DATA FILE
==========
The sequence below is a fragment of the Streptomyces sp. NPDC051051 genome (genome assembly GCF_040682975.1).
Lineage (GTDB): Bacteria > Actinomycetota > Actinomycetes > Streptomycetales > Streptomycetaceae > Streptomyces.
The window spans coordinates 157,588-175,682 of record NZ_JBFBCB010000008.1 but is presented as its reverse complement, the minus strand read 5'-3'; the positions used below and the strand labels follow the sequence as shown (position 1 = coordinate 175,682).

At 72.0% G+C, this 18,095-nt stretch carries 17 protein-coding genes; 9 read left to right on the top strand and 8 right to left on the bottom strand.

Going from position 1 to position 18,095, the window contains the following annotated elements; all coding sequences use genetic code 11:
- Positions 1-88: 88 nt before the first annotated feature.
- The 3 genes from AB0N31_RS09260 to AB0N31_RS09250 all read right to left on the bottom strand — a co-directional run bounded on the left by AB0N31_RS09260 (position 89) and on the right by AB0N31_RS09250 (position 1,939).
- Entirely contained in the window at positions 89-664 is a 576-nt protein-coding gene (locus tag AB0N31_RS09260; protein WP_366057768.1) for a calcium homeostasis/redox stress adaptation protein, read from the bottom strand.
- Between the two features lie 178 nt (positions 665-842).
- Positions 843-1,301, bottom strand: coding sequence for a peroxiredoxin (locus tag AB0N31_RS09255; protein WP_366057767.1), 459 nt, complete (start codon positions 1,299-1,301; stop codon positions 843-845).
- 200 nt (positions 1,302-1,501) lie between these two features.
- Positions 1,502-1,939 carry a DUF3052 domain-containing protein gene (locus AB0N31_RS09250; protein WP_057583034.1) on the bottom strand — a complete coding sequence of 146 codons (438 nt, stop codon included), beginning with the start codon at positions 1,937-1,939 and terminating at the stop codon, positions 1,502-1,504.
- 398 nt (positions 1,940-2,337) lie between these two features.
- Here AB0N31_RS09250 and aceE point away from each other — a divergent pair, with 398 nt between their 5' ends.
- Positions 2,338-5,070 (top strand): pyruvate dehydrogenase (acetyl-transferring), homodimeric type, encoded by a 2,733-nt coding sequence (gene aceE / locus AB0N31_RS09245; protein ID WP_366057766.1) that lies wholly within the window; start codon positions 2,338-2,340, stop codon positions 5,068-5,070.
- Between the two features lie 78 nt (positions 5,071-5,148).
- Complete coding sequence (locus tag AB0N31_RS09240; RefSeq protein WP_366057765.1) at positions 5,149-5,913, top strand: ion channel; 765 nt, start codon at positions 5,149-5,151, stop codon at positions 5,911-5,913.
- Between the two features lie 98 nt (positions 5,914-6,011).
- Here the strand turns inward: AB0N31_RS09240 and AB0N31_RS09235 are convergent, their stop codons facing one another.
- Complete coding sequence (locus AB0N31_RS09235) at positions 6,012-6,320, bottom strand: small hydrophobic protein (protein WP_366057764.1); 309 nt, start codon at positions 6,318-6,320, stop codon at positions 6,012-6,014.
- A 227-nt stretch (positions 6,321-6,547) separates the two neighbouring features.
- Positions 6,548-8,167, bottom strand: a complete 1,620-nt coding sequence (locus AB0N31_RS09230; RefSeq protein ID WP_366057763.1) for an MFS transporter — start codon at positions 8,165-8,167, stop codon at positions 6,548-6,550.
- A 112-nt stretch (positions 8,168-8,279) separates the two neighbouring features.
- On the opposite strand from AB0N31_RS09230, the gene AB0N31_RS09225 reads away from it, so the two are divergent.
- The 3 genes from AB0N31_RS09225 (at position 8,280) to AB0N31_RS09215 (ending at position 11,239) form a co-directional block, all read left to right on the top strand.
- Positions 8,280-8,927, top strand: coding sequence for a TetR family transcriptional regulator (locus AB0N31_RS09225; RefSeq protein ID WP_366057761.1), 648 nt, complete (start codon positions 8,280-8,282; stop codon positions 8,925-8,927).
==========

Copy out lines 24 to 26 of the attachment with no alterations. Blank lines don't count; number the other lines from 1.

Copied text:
- On the opposite strand from AB0N31_RS09230, the gene AB0N31_RS09225 reads away from it, so the two are divergent.
- The 3 genes from AB0N31_RS09225 (at position 8,280) to AB0N31_RS09215 (ending at position 11,239) form a co-directional block, all read left to right on the top strand.
- Positions 8,280-8,927, top strand: coding sequence for a TetR family transcriptional regulator (locus AB0N31_RS09225; RefSeq protein ID WP_366057761.1), 648 nt, complete (start codon positions 8,280-8,282; stop codon positions 8,925-8,927).